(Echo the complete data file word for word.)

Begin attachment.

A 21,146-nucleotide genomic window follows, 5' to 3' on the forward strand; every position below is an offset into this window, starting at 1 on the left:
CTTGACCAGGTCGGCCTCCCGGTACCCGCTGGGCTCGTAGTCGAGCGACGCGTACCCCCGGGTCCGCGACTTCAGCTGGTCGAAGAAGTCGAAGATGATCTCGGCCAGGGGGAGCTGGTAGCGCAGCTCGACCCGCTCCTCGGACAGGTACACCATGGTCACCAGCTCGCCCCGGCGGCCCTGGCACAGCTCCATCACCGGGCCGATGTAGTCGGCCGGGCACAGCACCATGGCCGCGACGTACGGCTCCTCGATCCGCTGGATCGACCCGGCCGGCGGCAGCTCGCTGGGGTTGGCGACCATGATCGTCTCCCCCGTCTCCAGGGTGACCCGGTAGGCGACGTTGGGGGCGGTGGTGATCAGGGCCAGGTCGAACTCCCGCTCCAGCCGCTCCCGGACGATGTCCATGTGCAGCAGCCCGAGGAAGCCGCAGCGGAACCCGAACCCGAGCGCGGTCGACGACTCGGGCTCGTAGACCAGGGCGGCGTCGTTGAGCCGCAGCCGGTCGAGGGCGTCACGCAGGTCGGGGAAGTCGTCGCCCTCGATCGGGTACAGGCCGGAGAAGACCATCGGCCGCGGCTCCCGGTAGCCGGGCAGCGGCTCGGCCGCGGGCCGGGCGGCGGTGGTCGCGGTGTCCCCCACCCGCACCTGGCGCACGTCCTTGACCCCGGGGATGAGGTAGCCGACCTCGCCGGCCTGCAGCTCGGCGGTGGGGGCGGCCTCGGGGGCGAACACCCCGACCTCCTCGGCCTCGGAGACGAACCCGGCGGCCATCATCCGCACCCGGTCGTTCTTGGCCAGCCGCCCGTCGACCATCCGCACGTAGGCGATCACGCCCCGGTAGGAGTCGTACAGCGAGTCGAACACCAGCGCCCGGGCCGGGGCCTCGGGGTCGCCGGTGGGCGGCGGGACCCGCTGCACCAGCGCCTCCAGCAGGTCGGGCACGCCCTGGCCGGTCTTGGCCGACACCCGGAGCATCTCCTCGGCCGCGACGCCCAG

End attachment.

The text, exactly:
A 21,146-nucleotide genomic window follows, 5' to 3' on the forward strand; every position below is an offset into this window, starting at 1 on the left:
CTTGACCAGGTCGGCCTCCCGGTACCCGCTGGGCTCGTAGTCGAGCGACGCGTACCCCCGGGTCCGCGACTTCAGCTGGTCGAAGAAGTCGAAGATGATCTCGGCCAGGGGGAGCTGGTAGCGCAGCTCGACCCGCTCCTCGGACAGGTACACCATGGTCACCAGCTCGCCCCGGCGGCCCTGGCACAGCTCCATCACCGGGCCGATGTAGTCGGCCGGGCACAGCACCATGGCCGCGACGTACGGCTCCTCGATCCGCTGGATCGACCCGGCCGGCGGCAGCTCGCTGGGGTTGGCGACCATGATCGTCTCCCCCGTCTCCAGGGTGACCCGGTAGGCGACGTTGGGGGCGGTGGTGATCAGGGCCAGGTCGAACTCCCGCTCCAGCCGCTCCCGGACGATGTCCATGTGCAGCAGCCCGAGGAAGCCGCAGCGGAACCCGAACCCGAGCGCGGTCGACGACTCGGGCTCGTAGACCAGGGCGGCGTCGTTGAGCCGCAGCCGGTCGAGGGCGTCACGCAGGTCGGGGAAGTCGTCGCCCTCGATCGGGTACAGGCCGGAGAAGACCATCGGCCGCGGCTCCCGGTAGCCGGGCAGCGGCTCGGCCGCGGGCCGGGCGGCGGTGGTCGCGGTGTCCCCCACCCGCACCTGGCGCACGTCCTTGACCCCGGGGATGAGGTAGCCGACCTCGCCGGCCTGCAGCTCGGCGGTGGGGGCGGCCTCGGGGGCGAACACCCCGACCTCCTCGGCCTCGGAGACGAACCCGGCGGCCATCATCCGCACCCGGTCGTTCTTGGCCAGCCGCCCGTCGACCATCCGCACGTAGGCGATCACGCCCCGGTAGGAGTCGTACAGCGAGTCGAACACCAGCGCCCGGGCCGGGGCCTCGGGGTCGCCGGTGGGCGGCGGGACCCGCTGCACCAGCGCCTCCAGCAGGTCGGGCACGCCCTGGCCGGTCTTGGCCGACACCCGGAGCATCTCCTCGGCCGCGACGCCCAG